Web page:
Student engagement has always been a top challenge for educators, one that has been exacerbated in this new blended learning environment.
For decades, educators have been literally turning their backs on students in order to write on a chalkboard or whiteboard at the front of the classroom. Or instructors always had the option of turning down the lights and writing on the projector glass to make the content attainable to a larger group.
Already a barrier to keeping students engaged, the pandemic hit in-person education in a way that made it necessary to project information not only in front of a classroom but also via virtual screens. San Diego State University physics professor Matt Anderson was looking to solve these problems when he partnered with ed technology company Pathways to develop eGlass.
What at first glance seems like a transparent whiteboard, is actually a sophisticated piece of technology that offers ease to navigating the new world of hybrid education. In other words, picture a compilation of light board crossed with a camera and an interactive computer screen, and that’s eGlass.
EGlass was launched this month and uses a transparent, glowing writing surface with an embedded camera, so that what is being written by the teacher on the board is simultaneously routed via camera to students’ computer screens. The software, developed by Ji Shen, CEO and founder of Pathway, was first unveiled at ISTI 2021.
According to a study published in Psychology Today, student engagement does in fact drop when teachers turn their backs and lose eye contact with students, which ultimately can impact students’ retention of information.
So, the eGlass creators knew that developing technology to keep student and teacher eye contact was important. Thus far, early testers of eGlass have reported that the tool has been especially helpful during the pandemic, when teachers are struggling to keep students engaged on video calls.
Marcia Kish, a blended learning specialist and founder of DSD Professional Development is a former teacher and immediately sees the potential of the technology for all levels of education from college and below. As a learning coach, Kish has been working with hybrid high schools for 12 years, long before they became necessary due to the pandemic.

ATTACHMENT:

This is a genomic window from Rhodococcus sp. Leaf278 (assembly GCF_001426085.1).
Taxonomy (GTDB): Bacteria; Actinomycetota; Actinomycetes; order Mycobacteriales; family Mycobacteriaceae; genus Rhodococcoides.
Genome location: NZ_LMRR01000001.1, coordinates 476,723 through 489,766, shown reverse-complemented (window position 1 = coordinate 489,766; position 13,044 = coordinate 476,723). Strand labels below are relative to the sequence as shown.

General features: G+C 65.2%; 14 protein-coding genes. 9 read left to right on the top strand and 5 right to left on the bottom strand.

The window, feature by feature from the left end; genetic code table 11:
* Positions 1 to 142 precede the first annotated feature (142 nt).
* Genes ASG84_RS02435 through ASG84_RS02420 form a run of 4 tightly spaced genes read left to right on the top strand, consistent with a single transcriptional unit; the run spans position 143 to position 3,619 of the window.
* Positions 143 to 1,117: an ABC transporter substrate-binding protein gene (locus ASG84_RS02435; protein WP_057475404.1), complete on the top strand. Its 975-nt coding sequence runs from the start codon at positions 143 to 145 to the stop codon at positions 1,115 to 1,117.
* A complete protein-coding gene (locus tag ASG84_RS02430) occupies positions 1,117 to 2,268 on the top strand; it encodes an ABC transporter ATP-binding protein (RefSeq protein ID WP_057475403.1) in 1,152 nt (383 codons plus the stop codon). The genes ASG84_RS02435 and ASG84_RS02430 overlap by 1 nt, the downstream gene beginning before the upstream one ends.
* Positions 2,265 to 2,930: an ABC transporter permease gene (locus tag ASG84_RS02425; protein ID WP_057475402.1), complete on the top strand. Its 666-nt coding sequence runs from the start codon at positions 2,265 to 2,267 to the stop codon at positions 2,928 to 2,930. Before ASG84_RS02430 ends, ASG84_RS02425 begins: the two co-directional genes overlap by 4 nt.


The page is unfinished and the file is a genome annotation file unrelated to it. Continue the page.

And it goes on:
“Hybrid teaching is not going away—eGlass bridges the gap so teachers can interact with both their virtual and on-site students,” Kish said.
Kish said she immediately “fell in love with this [eGlass].” And during COVID, there have been extra benefits. First, the write-on plexiglass material allows a teacher to stand behind the screen and write notes, while keeping a safe distance from students. Second, the product is easier for engaging virtual students during hybrid learning as opposed to trying to engage online learners using a camera set up in the back of the physical classroom.
Kish said that eGlass is great tool for teaching any age level, from kindergarten through higher education. In addition, she sees the technology as a great way to not only do whole-group lessons, but useful for smaller, break-out groups as well.
Kish does note that when directing teachers who are lesson planning with eGlass, she helps them to create a balance of time with and without screens.
Finally, while it does not take much time to set up the technology, Kish says that most teachers will want time to play around with and learn all of the capabilities of the tool. And her sister’s biggest gripe…the space eGlass takes up on her desk.
Thus far, a few individuals and school systems have signed on to get eGlass, but Kish is confident that once the product gets in the hands of the teachers, there will be great buzz around it.
Though she understands the gravity of the pandemic, Kish also recognizes the global impact as the “kick in the butt but we needed make an educational shift.” She believes administrators and teachers know that technology like eGlass will be important in the future.